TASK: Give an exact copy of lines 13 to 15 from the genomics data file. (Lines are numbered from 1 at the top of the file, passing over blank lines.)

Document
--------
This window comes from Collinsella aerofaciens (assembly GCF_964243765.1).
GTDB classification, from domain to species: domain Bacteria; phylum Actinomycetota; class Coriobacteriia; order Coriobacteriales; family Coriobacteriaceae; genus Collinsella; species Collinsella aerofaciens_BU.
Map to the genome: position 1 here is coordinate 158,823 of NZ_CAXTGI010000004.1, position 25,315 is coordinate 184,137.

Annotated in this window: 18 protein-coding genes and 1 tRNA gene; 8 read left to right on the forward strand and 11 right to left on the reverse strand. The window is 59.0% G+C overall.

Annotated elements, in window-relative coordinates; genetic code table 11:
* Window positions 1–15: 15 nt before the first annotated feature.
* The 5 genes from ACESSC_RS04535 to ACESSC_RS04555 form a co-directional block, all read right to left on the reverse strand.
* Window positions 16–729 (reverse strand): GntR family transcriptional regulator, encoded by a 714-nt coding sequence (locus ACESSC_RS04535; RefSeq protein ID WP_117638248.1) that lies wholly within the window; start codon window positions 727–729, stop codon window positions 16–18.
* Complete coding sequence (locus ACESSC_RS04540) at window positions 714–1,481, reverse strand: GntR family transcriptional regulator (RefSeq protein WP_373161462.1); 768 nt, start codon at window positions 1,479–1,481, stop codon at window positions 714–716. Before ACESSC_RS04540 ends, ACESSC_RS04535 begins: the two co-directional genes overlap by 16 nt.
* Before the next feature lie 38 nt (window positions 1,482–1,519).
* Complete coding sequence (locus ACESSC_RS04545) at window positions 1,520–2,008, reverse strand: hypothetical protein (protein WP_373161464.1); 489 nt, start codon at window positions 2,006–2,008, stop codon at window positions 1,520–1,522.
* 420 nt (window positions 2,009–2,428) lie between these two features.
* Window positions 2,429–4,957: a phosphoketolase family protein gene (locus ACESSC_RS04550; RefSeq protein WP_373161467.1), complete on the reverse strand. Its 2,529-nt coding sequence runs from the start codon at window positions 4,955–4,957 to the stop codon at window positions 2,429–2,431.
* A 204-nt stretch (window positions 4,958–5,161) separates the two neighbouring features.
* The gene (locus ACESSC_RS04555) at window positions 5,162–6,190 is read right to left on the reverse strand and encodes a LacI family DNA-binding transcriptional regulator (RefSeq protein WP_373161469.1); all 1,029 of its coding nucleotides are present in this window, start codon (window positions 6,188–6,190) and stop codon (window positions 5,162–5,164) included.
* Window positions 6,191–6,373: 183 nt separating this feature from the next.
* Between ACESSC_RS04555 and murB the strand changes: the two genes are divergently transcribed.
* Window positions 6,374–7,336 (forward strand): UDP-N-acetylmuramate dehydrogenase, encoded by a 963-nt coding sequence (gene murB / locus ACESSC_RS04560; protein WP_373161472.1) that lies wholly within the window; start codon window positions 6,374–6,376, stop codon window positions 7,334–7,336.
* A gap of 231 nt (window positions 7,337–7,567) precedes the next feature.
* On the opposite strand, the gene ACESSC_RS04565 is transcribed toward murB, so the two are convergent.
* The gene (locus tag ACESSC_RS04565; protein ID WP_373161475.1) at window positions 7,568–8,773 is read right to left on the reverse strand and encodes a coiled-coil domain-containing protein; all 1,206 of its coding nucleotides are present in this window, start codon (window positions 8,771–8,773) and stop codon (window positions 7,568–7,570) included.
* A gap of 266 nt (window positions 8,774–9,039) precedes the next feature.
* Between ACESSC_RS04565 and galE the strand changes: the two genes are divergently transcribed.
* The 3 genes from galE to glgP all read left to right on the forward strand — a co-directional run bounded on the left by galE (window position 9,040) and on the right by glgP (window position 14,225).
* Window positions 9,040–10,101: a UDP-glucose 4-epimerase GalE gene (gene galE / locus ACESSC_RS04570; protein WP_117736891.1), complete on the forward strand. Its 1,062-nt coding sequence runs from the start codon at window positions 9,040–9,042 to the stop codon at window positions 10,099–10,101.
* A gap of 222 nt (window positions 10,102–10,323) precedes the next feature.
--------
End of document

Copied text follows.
* Window positions 2,429–4,957: a phosphoketolase family protein gene (locus ACESSC_RS04550; RefSeq protein WP_373161467.1), complete on the reverse strand. Its 2,529-nt coding sequence runs from the start codon at window positions 4,955–4,957 to the stop codon at window positions 2,429–2,431.
* A 204-nt stretch (window positions 4,958–5,161) separates the two neighbouring features.
* The gene (locus ACESSC_RS04555) at window positions 5,162–6,190 is read right to left on the reverse strand and encodes a LacI family DNA-binding transcriptional regulator (RefSeq protein WP_373161469.1); all 1,029 of its coding nucleotides are present in this window, start codon (window positions 6,188–6,190) and stop codon (window positions 5,162–5,164) included.